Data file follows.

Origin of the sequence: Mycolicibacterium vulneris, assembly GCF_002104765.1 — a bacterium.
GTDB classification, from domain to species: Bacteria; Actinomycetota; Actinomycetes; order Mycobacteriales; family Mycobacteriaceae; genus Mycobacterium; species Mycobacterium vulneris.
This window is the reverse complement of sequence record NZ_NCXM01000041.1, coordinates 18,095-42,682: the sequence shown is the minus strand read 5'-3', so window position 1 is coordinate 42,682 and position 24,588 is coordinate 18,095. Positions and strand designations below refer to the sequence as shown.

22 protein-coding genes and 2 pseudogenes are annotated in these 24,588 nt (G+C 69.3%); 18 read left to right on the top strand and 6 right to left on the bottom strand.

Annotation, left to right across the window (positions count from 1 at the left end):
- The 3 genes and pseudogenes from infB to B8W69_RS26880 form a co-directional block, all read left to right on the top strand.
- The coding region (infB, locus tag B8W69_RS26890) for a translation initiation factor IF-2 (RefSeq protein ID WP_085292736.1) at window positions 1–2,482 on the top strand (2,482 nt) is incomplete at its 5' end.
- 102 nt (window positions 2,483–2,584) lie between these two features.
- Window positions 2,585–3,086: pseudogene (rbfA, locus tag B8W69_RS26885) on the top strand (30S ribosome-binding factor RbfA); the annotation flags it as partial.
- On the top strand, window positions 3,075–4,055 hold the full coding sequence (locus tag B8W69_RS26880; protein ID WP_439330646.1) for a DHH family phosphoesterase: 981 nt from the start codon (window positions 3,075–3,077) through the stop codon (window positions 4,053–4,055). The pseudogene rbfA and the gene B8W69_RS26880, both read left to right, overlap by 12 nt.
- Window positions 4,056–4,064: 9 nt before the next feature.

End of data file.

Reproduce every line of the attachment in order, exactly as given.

Origin of the sequence: Mycolicibacterium vulneris, assembly GCF_002104765.1 — a bacterium.
GTDB classification, from domain to species: Bacteria; Actinomycetota; Actinomycetes; order Mycobacteriales; family Mycobacteriaceae; genus Mycobacterium; species Mycobacterium vulneris.
This window is the reverse complement of sequence record NZ_NCXM01000041.1, coordinates 18,095-42,682: the sequence shown is the minus strand read 5'-3', so window position 1 is coordinate 42,682 and position 24,588 is coordinate 18,095. Positions and strand designations below refer to the sequence as shown.

22 protein-coding genes and 2 pseudogenes are annotated in these 24,588 nt (G+C 69.3%); 18 read left to right on the top strand and 6 right to left on the bottom strand.

Annotation, left to right across the window (positions count from 1 at the left end):
- The 3 genes and pseudogenes from infB to B8W69_RS26880 form a co-directional block, all read left to right on the top strand.
- The coding region (infB, locus tag B8W69_RS26890) for a translation initiation factor IF-2 (RefSeq protein ID WP_085292736.1) at window positions 1–2,482 on the top strand (2,482 nt) is incomplete at its 5' end.
- 102 nt (window positions 2,483–2,584) lie between these two features.
- Window positions 2,585–3,086: pseudogene (rbfA, locus tag B8W69_RS26885) on the top strand (30S ribosome-binding factor RbfA); the annotation flags it as partial.
- On the top strand, window positions 3,075–4,055 hold the full coding sequence (locus tag B8W69_RS26880; protein ID WP_439330646.1) for a DHH family phosphoesterase: 981 nt from the start codon (window positions 3,075–3,077) through the stop codon (window positions 4,053–4,055). The pseudogene rbfA and the gene B8W69_RS26880, both read left to right, overlap by 12 nt.
- Window positions 4,056–4,064: 9 nt before the next feature.